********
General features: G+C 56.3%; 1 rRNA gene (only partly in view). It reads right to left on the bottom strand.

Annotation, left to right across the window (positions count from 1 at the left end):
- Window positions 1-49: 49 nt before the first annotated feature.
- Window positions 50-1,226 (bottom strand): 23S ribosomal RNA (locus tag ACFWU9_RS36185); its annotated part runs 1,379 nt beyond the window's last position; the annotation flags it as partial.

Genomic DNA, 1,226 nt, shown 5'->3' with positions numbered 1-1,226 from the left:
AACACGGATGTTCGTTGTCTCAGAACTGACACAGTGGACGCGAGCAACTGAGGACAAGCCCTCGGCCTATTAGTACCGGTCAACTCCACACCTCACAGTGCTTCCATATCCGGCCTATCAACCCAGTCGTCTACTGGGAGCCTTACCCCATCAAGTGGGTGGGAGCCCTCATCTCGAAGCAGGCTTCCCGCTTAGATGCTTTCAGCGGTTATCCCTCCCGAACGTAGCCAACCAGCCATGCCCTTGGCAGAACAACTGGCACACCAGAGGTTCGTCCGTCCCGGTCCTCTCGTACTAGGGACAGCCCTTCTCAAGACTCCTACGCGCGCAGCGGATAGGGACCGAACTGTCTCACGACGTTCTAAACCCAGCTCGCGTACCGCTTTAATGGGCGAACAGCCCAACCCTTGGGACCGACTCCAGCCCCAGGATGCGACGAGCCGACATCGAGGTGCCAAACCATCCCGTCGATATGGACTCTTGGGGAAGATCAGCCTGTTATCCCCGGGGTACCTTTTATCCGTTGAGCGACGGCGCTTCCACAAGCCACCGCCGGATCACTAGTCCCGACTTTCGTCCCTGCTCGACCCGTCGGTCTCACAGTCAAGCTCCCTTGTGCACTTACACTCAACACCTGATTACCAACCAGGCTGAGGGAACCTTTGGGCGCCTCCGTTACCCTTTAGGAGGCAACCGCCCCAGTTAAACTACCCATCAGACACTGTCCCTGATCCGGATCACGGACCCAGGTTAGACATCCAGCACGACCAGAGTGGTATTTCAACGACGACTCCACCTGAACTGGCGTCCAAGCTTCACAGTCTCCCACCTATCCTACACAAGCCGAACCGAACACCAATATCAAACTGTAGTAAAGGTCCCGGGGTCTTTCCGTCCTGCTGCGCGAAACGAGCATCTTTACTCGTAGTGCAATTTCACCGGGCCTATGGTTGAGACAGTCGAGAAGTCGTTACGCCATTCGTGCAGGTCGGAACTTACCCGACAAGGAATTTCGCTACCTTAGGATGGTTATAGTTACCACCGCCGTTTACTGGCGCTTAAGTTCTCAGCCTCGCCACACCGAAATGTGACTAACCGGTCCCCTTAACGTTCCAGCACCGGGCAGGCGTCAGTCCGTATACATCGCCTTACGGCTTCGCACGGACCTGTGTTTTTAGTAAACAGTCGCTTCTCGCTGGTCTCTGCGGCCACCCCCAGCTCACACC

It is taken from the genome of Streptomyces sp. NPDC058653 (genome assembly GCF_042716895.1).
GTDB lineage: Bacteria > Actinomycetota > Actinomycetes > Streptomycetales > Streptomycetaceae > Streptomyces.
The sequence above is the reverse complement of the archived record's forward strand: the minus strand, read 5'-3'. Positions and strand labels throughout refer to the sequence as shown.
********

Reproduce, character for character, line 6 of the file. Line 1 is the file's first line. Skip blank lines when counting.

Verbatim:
AACACGGATGTTCGTTGTCTCAGAACTGACACAGTGGACGCGAGCAACTGAGGACAAGCCCTCGGCCTATTAGTACCGGTCAACTCCACACCTCACAGTGCTTCCATATCCGGCCTATCAACCCAGTCGTCTACTGGGAGCCTTACCCCATCAAGTGGGTGGGAGCCCTCATCTCGAAGCAGGCTTCCCGCTTAGATGCTTTCAGCGGTTATCCCTCCCGAACGTAGCCAACCAGCCATGCCCTTGGCAGAACAACTGGCACACCAGAGGTTCGTCCGTCCCGGTCCTCTCGTACTAGGGACAGCCCTTCTCAAGACTCCTACGCGCGCAGCGGATAGGGACCGAACTGTCTCACGACGTTCTAAACCCAGCTCGCGTACCGCTTTAATGGGCGAACAGCCCAACCCTTGGGACCGACTCCAGCCCCAGGATGCGACGAGCCGACATCGAGGTGCCAAACCATCCCGTCGATATGGACTCTTGGGGAAGATCAGCCTGTTATCCCCGGGGTACCTTTTATCCGTTGAGCGACGGCGCTTCCACAAGCCACCGCCGGATCACTAGTCCCGACTTTCGTCCCTGCTCGACCCGTCGGTCTCACAGTCAAGCTCCCTTGTGCACTTACACTCAACACCTGATTACCAACCAGGCTGAGGGAACCTTTGGGCGCCTCCGTTACCCTTTAGGAGGCAACCGCCCCAGTTAAACTACCCATCAGACACTGTCCCTGATCCGGATCACGGACCCAGGTTAGACATCCAGCACGACCAGAGTGGTATTTCAACGACGACTCCACCTGAACTGGCGTCCAAGCTTCACAGTCTCCCACCTATCCTACACAAGCCGAACCGAACACCAATATCAAACTGTAGTAAAGGTCCCGGGGTCTTTCCGTCCTGCTGCGCGAAACGAGCATCTTTACTCGTAGTGCAATTTCACCGGGCCTATGGTTGAGACAGTCGAGAAGTCGTTACGCCATTCGTGCAGGTCGGAACTTACCCGACAAGGAATTTCGCTACCTTAGGATGGTTATAGTTACCACCGCCGTTTACTGGCGCTTAAGTTCTCAGCCTCGCCACACCGAAATGTGACTAACCGGTCCCCTTAACGTTCCAGCACCGGGCAGGCGTCAGTCCGTATACATCGCCTTACGGCTTCGCACGGACCTGTGTTTTTAGTAAACAGTCGCTTCTCGCTGGTCTCTGCGGCCACCCCCAGCTCACACC